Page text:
In my previous post, Thinking about a CDP: Why you also need to think about Data Management, I made the case that even though the customer data platform (CDP) is a relatively new technology, traditional data management and technology implementation concepts must be considered to make your investment successful. In this post, I will outline the importance of having resource(s) devoted to the efficiency and effectiveness of your CDP implementation. I’m not talking about resources who have a day job and are trying to squeeze this in on the side. I am talking about creating focus to drive the outcomes you want. In many cases, this may mean engaging an implementation partner who can help to navigate challenges, drive priorities, and bring knowledge and experience that will help you avoid pitfalls and drive to value realization.
For those who have been involved in large technology implementations like a marketing database build, you may be used to your vendor partner being a combination of technology implementation and consulting on best practices in data integration and process and methodology. Remember that CDP companies are generally product companies, which means you are less likely to receive the same level of insight, general marketing experience, and guidance directly from a CDP vendor. Unless you have very strong internal resources who will be able to devote much of their attention to getting a CDP implemented and driving the realization of your use cases, this could be a big gap. In many cases, this is where Merkle has been brought in to help.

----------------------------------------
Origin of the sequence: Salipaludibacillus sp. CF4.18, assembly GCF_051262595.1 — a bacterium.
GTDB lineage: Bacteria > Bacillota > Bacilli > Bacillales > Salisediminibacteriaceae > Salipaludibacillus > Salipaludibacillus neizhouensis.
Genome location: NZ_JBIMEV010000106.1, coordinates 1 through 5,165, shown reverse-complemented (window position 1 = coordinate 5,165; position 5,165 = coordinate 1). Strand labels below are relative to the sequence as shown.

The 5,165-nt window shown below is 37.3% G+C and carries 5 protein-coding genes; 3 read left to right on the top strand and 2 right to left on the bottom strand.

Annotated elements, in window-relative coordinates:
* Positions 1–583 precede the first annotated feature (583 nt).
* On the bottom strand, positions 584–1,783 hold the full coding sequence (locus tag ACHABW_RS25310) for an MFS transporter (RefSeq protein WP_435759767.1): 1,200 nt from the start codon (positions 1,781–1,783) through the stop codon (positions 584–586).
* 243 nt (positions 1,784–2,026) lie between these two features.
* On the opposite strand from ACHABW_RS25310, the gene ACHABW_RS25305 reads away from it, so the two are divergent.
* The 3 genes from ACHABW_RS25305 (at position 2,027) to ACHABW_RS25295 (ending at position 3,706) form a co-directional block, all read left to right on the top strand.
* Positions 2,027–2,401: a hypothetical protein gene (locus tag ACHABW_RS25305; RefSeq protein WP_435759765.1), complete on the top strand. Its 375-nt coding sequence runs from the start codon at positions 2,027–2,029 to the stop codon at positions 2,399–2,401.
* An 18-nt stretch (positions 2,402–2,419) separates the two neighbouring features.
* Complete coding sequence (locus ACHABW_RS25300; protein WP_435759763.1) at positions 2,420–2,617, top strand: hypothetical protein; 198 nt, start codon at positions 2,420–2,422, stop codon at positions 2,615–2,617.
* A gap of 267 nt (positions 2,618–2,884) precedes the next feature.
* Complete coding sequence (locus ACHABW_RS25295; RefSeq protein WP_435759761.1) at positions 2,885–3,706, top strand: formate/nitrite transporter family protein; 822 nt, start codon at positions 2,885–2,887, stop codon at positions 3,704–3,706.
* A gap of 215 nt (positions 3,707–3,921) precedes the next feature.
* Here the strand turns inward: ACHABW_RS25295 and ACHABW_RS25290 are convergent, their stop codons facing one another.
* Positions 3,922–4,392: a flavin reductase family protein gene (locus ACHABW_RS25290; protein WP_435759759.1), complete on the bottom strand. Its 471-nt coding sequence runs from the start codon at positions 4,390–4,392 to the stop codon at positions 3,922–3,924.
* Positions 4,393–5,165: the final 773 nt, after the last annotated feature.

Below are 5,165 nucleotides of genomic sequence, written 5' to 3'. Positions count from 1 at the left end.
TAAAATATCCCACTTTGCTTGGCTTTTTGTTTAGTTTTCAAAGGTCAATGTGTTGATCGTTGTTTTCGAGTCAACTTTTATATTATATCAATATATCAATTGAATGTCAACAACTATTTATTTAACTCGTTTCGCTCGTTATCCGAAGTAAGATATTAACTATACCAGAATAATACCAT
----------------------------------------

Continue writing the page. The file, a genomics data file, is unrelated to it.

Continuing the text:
One of the selling points of CDPs is that they put the data in the hands of the marketer in a marketer friendly tool. However, the data needs to get into the CDP first and that road still goes through the IT department and other third-party partners. With the marketing team driving the use case and the IT team providing the data, there must be a bridge that connects the two. As an example, if one of your goals is site personalization and identifying more as many known customers as you can on your site, you must be able to ensure that the data captured from the CDP tag can connect to other data inputs to the CDP (namely customer, transaction and outbound email activity feeds). If you do not have this skill set internally, an implementation partner can be a great option to fill that gap.
In my last post, I mentioned that topics like input data have a way of leading to conversation loops which risk delays in implementation. In order to combat this, you need a strong voice that can bridge the gap between you, your use cases and priorities, your chosen CDP vendor and their scope and capabilities. Understanding who is responsible for determining requirements, prioritizing those requirements based on effort and value, and working with various internal stakeholders (IT, brands, business intelligence, analytics, etc.) is critical to any successful project; these are all things an implementation partner can drive.
In the world of CDPs, like anything else, you get what you pay for. There are times, in an implementation, where conversation may arise regarding the need for new scope and investment for new modules, features, or functionality. These conversations are also risky from a project delay perspective. It is important to be able to rely on a voice to evaluate needs and priorities, provide market perspective and, perhaps in some cases, options for alternative solutions. Implementation partners will typically have experience working with several different platforms, allowing them to ask the right questions and focus the conversation to get you where you want to be.
Want to learn more? Check out Merkle’s new guide, How to Make Your CDP a Catalyst for Organizational Change here.